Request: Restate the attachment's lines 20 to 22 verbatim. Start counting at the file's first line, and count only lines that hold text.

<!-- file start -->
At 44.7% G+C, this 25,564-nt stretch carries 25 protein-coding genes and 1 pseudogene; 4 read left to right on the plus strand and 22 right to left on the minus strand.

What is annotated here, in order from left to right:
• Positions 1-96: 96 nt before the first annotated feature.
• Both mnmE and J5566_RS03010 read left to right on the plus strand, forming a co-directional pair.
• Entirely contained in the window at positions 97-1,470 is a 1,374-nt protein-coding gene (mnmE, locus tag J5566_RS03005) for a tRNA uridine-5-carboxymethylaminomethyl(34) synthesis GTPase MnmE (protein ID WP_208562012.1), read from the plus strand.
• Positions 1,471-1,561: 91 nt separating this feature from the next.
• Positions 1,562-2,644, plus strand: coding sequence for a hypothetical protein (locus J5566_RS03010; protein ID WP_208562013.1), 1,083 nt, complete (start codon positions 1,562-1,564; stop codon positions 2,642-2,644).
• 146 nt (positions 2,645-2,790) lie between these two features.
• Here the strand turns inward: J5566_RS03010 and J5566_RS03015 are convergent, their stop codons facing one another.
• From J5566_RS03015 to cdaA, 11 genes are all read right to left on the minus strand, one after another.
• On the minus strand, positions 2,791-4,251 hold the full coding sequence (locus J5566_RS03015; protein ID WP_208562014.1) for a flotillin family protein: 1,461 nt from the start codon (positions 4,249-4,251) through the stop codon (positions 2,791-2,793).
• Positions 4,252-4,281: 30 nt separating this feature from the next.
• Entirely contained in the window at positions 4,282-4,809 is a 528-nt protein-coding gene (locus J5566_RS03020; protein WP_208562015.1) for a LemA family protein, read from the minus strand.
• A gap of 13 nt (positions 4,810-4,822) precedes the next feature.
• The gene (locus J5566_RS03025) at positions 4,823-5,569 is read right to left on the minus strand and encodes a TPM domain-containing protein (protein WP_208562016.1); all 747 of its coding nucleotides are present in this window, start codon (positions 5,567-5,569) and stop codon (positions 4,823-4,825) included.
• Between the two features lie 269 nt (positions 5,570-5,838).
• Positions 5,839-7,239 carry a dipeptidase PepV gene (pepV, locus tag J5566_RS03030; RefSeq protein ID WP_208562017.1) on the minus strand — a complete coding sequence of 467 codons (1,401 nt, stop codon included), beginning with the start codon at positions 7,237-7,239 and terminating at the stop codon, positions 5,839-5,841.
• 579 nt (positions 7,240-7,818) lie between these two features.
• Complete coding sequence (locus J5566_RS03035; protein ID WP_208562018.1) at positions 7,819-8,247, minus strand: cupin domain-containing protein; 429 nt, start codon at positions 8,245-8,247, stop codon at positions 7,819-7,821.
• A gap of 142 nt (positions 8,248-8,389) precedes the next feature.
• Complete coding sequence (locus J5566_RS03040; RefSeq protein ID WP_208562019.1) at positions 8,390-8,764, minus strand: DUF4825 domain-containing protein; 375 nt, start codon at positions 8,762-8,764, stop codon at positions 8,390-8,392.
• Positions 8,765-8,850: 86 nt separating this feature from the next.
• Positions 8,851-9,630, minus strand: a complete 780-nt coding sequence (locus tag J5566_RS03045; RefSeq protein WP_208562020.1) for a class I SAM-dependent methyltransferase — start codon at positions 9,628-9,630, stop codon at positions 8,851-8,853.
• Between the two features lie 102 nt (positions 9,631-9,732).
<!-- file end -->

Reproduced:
• A gap of 142 nt (positions 8,248-8,389) precedes the next feature.
• Complete coding sequence (locus J5566_RS03040; RefSeq protein ID WP_208562019.1) at positions 8,390-8,764, minus strand: DUF4825 domain-containing protein; 375 nt, start codon at positions 8,762-8,764, stop codon at positions 8,390-8,392.
• Positions 8,765-8,850: 86 nt separating this feature from the next.